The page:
Hospitality brand Shangri-La Hotels & Resorts is celebrating its 50th anniversary with an inspirational series of short films.
“From Asia with Heart” honors Shangri-La’s heritage with the help of six creatives. The film series takes a heartfelt approach to showcase Asia’s unique cultures while showcasing the brand’s philosophy of hospitality.
“The Shangri-La brand is always very reflective of everything we love about Asia, so this new campaign is perfectly aligned with their messaging by highlighting these culture makers who want to share their artistry with Shangri-La guests,” said Damon Banks, editor and managing partner at LuxeGetaways, Washington, D.C.
Passion meets culture
Shangri-La, the flagship brand of Hong Kong-based Shangri-La International Hotel Management Limited, opened its first luxury hotel in Singapore in 1971.
Five decades later, Shangri-La Hotels & Resorts has nearly 100 properties across Asia Pacific, North America, the Middle East and Europe. The brand, however, has remained close to its roots in Asia, as exemplified in the new series.
For the anniversary campaign, Shangri-La worked with six “culture makers” with ties to the region: Filipino furniture designer Kenneth Cobonpue; Chinese author and illustrator Xiong Liang; Chinese chef DeAille Tam; Chinese-Malaysian artist “Red” Hong Yi; Chinese pianist Haochen Zhang and Chinese fashion designer Huishan Zhang.
Children’s author and illustrator Xiong Liang for Shangri-La
A teaser for the project pays tribute to dedicated creatives everywhere, praising individuals for generously bringing beauty into the world with pride for their homes and traditions.
So far, Shangri-La has released the films featuring Mr. Cobonpue and Mr. Xiong.
In his short, which features his famous illustrations, Mr. Xiong discusses how his life changed following the birth of his daughter.
Speaking in his native language, he explains how they connected through imaginative stories. These experiences helped Mr. Xiong reconnect with his inner child and inspired his work in children’s literature.
The film follows Mr. Xiong in his day-to-day life, including moments with his daughter and other children. His animated characters, which recall traditional Chinese painting and calligraphy, make occasional appearances for a whimsical touch.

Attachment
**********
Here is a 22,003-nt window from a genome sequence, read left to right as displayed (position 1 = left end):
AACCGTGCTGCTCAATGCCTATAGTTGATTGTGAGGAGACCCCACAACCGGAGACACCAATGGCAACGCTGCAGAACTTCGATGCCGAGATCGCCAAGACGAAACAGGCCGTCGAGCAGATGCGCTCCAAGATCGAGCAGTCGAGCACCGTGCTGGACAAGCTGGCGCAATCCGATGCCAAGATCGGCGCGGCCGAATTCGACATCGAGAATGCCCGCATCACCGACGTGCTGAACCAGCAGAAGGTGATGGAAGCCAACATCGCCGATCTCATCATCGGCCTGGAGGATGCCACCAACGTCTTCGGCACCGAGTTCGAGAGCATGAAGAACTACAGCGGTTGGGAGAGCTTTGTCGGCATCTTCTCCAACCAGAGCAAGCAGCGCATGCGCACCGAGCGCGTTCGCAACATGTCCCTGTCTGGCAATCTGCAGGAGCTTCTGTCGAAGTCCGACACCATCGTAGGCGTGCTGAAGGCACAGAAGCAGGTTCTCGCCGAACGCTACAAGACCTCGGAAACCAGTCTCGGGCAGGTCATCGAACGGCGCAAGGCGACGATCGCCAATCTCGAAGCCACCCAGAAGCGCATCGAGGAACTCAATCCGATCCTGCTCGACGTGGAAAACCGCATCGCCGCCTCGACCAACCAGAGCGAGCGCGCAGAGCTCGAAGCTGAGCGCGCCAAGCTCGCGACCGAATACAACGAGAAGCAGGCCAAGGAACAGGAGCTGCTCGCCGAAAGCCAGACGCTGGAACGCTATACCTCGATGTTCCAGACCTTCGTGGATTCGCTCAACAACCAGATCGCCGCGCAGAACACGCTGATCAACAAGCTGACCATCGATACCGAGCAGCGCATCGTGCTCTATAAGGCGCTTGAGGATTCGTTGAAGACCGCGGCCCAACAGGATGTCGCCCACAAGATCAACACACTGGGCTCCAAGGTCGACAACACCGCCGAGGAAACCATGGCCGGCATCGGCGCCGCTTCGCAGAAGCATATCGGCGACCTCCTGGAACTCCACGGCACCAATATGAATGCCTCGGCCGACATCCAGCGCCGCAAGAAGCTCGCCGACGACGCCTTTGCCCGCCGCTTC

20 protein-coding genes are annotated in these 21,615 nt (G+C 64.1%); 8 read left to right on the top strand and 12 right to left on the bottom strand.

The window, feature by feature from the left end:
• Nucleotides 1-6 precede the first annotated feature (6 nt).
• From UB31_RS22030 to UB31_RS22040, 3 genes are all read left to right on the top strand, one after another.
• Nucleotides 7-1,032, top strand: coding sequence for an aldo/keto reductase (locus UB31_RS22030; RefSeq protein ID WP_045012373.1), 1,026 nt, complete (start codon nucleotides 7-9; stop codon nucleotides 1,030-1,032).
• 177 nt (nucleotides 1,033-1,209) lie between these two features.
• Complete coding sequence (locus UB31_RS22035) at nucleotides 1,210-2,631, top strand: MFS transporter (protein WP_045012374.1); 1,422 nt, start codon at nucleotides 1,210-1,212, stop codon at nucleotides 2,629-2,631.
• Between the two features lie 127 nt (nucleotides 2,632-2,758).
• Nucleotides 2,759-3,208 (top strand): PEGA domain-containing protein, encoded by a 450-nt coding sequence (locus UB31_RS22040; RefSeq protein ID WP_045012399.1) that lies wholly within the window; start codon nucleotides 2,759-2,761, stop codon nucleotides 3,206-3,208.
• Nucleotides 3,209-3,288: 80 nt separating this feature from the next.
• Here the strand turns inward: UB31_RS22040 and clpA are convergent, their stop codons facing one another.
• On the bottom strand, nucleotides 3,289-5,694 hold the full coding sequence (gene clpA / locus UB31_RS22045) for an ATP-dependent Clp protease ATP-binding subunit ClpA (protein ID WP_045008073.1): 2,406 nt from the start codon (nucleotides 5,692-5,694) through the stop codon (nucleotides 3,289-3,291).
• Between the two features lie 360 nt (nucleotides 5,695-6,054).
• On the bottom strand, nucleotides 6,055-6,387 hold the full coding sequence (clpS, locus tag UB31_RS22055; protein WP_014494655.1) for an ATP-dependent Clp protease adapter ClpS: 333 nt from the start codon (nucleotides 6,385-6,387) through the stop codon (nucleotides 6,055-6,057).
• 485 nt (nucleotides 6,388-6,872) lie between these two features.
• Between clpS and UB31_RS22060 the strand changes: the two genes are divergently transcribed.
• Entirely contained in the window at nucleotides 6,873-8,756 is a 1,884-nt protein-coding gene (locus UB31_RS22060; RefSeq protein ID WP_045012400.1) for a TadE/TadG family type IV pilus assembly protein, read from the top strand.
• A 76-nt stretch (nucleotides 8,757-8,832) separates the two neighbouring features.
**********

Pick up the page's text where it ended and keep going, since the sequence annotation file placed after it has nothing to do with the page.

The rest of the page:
“I hope my work exposes people to my culture, art and stories,” Mr. Xiong says while visiting a gallery of his creations. “But most of all, I hope people of all ages find the child that lives inside them.”
The second film, which follows Mr. Cobonpue, has a slightly different aesthetic. The furniture designer appears in sit-down interviews as well as in his workshop.
Mr. Cobonpue credits his mother with inspiring his passion from an early age, and he now considers his designs to be an extension of his imaginative childhood. He also encourages other designers and artists to work with craftspeople, several of whom are shown in the short, to preserve their traditions.
“I want to combine the beauty of all our traditional handmaking crafts and skills with modern production techniques,” Mr. Cobonpue says. “Every work is an opportunity to share, preserve and showcase our culture, traditions, nature.”
Capturing his philosophy, the film ends with the designer coming across one of his flower-inspired pieces in the rain forest.
As part of the campaign, Shangri-La is also hosting a social media contest through Jan. 21.
Travelers are encouraged to post a heartfelt story on Instagram, using the hashtag #withlove and tagging @shangrilahotels. One grand prize winner will be selected from six finalists to win 65,000 Golden Circle Award Points, redeemable for a variety of Shangri-La stays and experiences.
As the luxury hospitality industry continues its unsteady recovery amid the COVID-19 pandemic, more brands are opting to highlight the meaningful experiences and deeper connections fostered through travel rather than elevated services and amenities.
This spring, hotel group Rosewood Hotels & Resorts introduced “PlaceMakers,” a roster of tastemakers with backgrounds in art, style, food, family, sustainability and wellness.
Rosewood enlisted the help of these influential and authoritative community members as it positions itself as a “cultural concierge” offering unique, curated experiences so travelers can immerse themselves in local communities (see story).
In the fall, bespoke travel company Black Tomato is introducing educational travel experiences as it focuses on purpose-driven, family-friendly offerings.
Through “Field Trip,” families can incorporate a la carte classes into their global itineraries. The educational and experiential programming is geared to young adults and spans multiple subjects that support positive social impacts (see story).